An evening of dizzying movement at the fag-end of the Premiership, an evening that began at 7.45pm with Kilmarnock standing over the trap-door in 11th place.
By 8.05pm, Partick Thistle had replaced them. Ten minutes later, it was Hibs in 11th. Fifteen minutes after, it was Thistle. Then Hibs again.
Doomwatch was rarely more tempestuous or more thrilling. Just after 9pm, Thistle took the lead at Tynecastle and looked safe.
Then they scored again - from 3-2 to 4-2 in rapid order. You crunched the numbers and looked on in disbelief at what the league table was telling you.
In the space of 40 minutes, either side of half-time, Alan Archibald's side had gone from 11th to seventh.
It was that kind of night. Brilliantly bonkers, right down to the last whistle.
At Rugby Park, the home fans were so weak at the knees they practically had to be carried out of there on stretchers at the end. They saw their team go down to 10 men late on, James Fowler walking for a second yellow.
They saw Kenny McLean standing over a free-kick 25 yards from goal. Some turned away, only spinning around to watch again when the collective roar told them that McLean's effort was saved.
This was gripping stuff; you had to admire Killie. After Sunday's shellacking against Hearts, they managed to find themselves. From the start, they were full of verve and ambition.
Through the driving rain, they went at St Mirren in the manner of a team on a long winning run rather than a painful losing streak.
They created a wonderful chance in the 12th minute, Kris Boyd pushing it past the left-hand post. They carved out another after 20 minutes, Manuel Pascali's header brilliantly saved by Chris Dilo.
A minute after that, Boyd scored. What are they going to do if and when the big man gets an offer from elsewhere? Overnight vigils for him to stay, perhaps. If that fails, cry buckets. And maybe erect a statue.
Without Boyd, Killie would have been cut adrift long ago. His goal gave them three precious points - and a lifeline - but that's what he's been doing all season.
The equaliser against St Mirren earlier in the season. Another equaliser against Thistle. The winner against Hearts and Ross County and Thistle and St Mirren again. And again. His equalisers and winners have given Killie more than 20 league points. In a troubled season, he's been a colossus.
St Mirren had their moments, but too few and not nearly as many as they've had in recent games. Danny Lennon said his side grew complacent in the match. Free of the threat of the drop, their intensity dropped, their standards fell.
The home team could have been clear at the break. Having made one fine save, Dilo then made another just before half-time. All the while you wondered if these misses would boomerang back and hit them between the eyes, but Killie were resolute in that second half.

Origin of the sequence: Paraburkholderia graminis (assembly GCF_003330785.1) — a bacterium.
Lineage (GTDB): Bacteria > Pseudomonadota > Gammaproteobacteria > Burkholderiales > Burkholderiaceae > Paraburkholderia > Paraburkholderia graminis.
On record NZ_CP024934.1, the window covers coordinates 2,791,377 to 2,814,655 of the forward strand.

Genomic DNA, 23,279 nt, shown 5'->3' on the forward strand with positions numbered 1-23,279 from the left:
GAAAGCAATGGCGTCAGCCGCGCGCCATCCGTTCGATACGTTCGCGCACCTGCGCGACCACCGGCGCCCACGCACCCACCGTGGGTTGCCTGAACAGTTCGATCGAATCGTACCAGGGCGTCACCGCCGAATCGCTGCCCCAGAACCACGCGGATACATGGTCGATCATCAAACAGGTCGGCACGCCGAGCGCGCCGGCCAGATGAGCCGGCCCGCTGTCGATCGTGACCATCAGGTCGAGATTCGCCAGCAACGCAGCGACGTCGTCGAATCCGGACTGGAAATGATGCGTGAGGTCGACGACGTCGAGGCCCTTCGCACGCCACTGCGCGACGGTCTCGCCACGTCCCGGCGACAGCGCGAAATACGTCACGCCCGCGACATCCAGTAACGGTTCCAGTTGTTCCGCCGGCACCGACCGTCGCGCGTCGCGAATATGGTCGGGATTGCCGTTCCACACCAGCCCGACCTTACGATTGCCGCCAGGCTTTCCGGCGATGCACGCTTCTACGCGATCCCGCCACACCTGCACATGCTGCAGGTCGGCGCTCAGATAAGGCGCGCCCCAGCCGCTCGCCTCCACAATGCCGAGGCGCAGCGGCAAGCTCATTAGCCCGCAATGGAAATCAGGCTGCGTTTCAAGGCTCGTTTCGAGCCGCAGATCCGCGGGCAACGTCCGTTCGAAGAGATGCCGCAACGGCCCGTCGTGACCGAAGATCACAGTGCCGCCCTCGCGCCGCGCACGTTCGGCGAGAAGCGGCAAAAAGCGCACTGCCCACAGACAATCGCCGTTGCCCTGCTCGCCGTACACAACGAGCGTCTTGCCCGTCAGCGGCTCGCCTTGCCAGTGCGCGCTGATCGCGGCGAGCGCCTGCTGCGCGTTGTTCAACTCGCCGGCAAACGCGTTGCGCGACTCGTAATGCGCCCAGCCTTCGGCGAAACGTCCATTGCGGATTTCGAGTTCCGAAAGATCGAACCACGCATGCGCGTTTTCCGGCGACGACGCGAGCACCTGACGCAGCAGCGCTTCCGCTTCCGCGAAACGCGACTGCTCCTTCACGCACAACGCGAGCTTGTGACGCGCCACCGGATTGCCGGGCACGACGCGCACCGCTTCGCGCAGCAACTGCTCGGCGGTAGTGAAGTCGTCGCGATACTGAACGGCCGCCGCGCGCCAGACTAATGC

They were as dogged in those moments as they were limp on Sunday. This was quite a transformation.
St Mirren had rid themselves of all this torment at the weekend, of course. That's what a five-match unbeaten run tends to do for you in this league. From crisis club to free-spirits in one pulsating month.
What it means for their manager is another matter. Before this game, his boss, Stewart Gilmour, did an interview with BBC Radio Scotland. It was interesting not just in what he said but what he didn't say.
There was no commitment to Lennon. No putting to bed the uncertainty swirling around the manager's head. Gilmour said he was thrilled at the way his team are finishing the season but said that his board had to look at things over the course of the campaign, not just focus on one pleasing pocket of success.
The St Mirren board will meet on Thursday. In Lennon's favour is the bottom line. St Mirren survived and he showed great dignity in the battle.
He never reacted to the flak that was flung at him. Never lowered himself to biting back at his critics when the criticism was ferocious. He rose above all of that and stood tall.
There's that and the fact that St Mirren can still finish higher up the league than they have done in years. Lennon has surely calmed the ire of some supporters of late. Some, but not all. Plenty still have issues with him.
A number will wonder whether Saints should have been spared some of the grief they went through. The team is decent. Maybe they've underperformed.
You can look at this whatever way you like. They might finish seventh. That's progress in anybody's book.
If they win at the weekend, they will finish on 41 points, the same total as last season. Progress? The board will see what they want to see, but there's no telling what they will decide. Lennon will twist in the wind just a little bit longer.
Killie are twisting, too. But at least they have taken back ownership of their own destiny. If they match Hibs on Saturday then they survive.
Easter Road will not be for the faint-hearted.